Image 2: Hepatitis C Cascade of Care for year two of HEPC-RoR program

Image 2: Hepatitis C Cascade of Care for year two of HEPC-RoR program

Year-to-Year Comparison

Table 1: Yearly Side-by-side comparison on Steps in the HEPC Cascade of Care

 

Year 1

Year 2

Years 1 and 2 combined

Referred

638

265

903

Released

632

263

895

HCV+

575

248

823

In VA

520

225

745

Contact info Available and Correct

322

156

478

Not Re-incarcerated

312

154

466

Contacted/Connected

177

116

293

First Appointment Verified

142

112

254

Medication Started Verified

80

96

176

Cure Verified

58

11

69

A year-to-year comparison shows significant differences. There was a dramatic decrease in referrals for year 2. This can be attributed to a few factors. During the first year, we received what were essentially a backlog of patients who needed assistance accessing treatment.

 

The second factor was the VADOC pharmacists renewed efforts to start treatment within the prison system prior to release. These factors led to a high number of referrals the first year that later tapered off entering the second year of the program. The staffing for Virginia HEPC-RoR did not increase in year two, however the practices of the VADOC on ensuring eligible referrals helped to allow more time for connecting the referrals to care. In year one 112 (17.6%) of the referrals were ineligible for assistance. In year two that dropped to 38 (14.3%). The referrals came with more complete information as well, with contact information being available and correct on 156 (59.3%) of the referrals versus the prior year’s 322 (50.9%) (Table 1)

 

Our clinical outcomes are still being collected, as referred individuals continue through the steps of the Cascade of Care. When we combined the data from years one and two to understand the broader picture, we see there were 293 eligible referred individuals. 254 (86.7%) of those have attended a first appointment for treatment for their HCV and 69 (23.5%) of those eligible referrals cured of their HCV. Because referred individuals are passing through a cascade of care, or care continuum, these data are rapidly changing. However, we can still ascertain that the program has been meeting its overall goal of linking HCV positive individuals to care, as evident by the 86.7% linkage rate of those eligible, and assisting them to reach cure of their HCV, as evident by the 23.5% cure rate.

 

Conclusion

The HEPC-RoR program was created and implemented in response to an immediate need to treat those released from incarceration with active HCV infection. Year one data review showed the need for an improved referral process and additional staffing to process the overwhelming number of received referrals. Following a program evaluation at the end of the 1st year, which focused on clinical outcomes, data quality, and workflow, changes were made in an effort to improve outcomes. Much of the improvement plan focused on creating a database with structured fields and coded automation to assist with the tracking of patients through the Hepatitis C Cascade of Care. During this time, funding for dedicated staff was also being discussed among the partners. In addition to the improvement plan, additional experience and training on the side of those referring and those receiving the referrals was being gained as the program continued along with growing recognition by those incarcerated, soon to be released.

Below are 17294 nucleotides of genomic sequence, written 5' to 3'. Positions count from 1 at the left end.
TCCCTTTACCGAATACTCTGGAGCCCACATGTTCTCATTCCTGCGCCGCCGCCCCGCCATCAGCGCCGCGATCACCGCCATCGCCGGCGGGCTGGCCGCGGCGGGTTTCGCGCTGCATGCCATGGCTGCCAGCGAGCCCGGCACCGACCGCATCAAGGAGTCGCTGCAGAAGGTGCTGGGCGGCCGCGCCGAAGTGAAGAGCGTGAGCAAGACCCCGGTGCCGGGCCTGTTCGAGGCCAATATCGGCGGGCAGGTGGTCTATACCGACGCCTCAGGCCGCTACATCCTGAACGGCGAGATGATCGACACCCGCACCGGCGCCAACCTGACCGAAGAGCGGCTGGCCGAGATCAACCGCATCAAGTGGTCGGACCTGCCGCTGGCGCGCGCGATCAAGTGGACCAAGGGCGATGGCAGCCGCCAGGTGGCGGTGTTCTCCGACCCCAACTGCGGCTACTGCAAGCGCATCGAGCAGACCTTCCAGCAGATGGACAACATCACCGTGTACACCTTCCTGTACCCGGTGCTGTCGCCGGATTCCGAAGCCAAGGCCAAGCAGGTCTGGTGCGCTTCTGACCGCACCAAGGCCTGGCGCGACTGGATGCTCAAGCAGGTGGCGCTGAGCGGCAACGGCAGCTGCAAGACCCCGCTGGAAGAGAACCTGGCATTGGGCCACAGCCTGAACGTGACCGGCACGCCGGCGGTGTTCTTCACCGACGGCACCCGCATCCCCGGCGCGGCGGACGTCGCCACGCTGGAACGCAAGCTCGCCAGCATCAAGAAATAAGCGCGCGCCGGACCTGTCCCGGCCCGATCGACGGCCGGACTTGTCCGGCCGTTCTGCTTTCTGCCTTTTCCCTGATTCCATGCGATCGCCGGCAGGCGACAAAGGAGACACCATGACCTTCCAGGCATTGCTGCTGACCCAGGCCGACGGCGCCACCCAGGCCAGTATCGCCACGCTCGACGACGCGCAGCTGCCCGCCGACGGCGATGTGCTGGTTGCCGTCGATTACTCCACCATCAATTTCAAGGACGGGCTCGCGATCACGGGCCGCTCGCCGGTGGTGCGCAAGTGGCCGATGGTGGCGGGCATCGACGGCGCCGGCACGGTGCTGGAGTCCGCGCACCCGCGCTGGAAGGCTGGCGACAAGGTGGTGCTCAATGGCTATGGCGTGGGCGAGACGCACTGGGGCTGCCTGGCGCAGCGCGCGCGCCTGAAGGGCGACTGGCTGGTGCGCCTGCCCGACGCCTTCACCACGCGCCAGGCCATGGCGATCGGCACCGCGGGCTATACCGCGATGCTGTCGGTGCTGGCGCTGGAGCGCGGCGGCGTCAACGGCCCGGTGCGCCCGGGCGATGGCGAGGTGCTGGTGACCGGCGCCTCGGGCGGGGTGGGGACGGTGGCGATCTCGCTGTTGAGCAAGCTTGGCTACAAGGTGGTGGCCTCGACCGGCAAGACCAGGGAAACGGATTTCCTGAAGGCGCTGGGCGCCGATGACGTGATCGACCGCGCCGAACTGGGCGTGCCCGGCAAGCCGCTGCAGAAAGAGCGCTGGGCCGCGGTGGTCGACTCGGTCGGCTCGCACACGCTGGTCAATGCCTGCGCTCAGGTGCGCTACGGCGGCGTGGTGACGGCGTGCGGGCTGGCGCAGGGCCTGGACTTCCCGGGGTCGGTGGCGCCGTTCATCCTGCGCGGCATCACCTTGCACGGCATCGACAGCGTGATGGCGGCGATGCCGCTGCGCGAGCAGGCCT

During year two of the program, the data quality improvement plan was implemented as was dedicated staff within VADOC to assist with treatment during incarceration. As a result, year two analysis shows significant improvement in clinical outcomes. This is most strongly noted in the number of individuals who started and completed treatment for HCV and the number of individuals who were cured of HCV through the HEPC-RoR program.

Much of this success is due to the workflow changes and the data capture changes. For example, in regards to workflow changes, outreach is now made to the referred individuals following their scheduled appointment to ensure they attended and are progressing towards treatment or to assist with rescheduling if the appointment was not attended. Outreach is also conducted to obtain SVR lab results which indicate if the treatment was successful and the individual is cured of HCV. These outreaches, which were not part of year one workflow, have led to more patients being assisted with navigation to their treatment, data capture and data accuracy. The changes made to the database have led to more robust and fixed, or structured, data which reduces human error and results in cleaner data.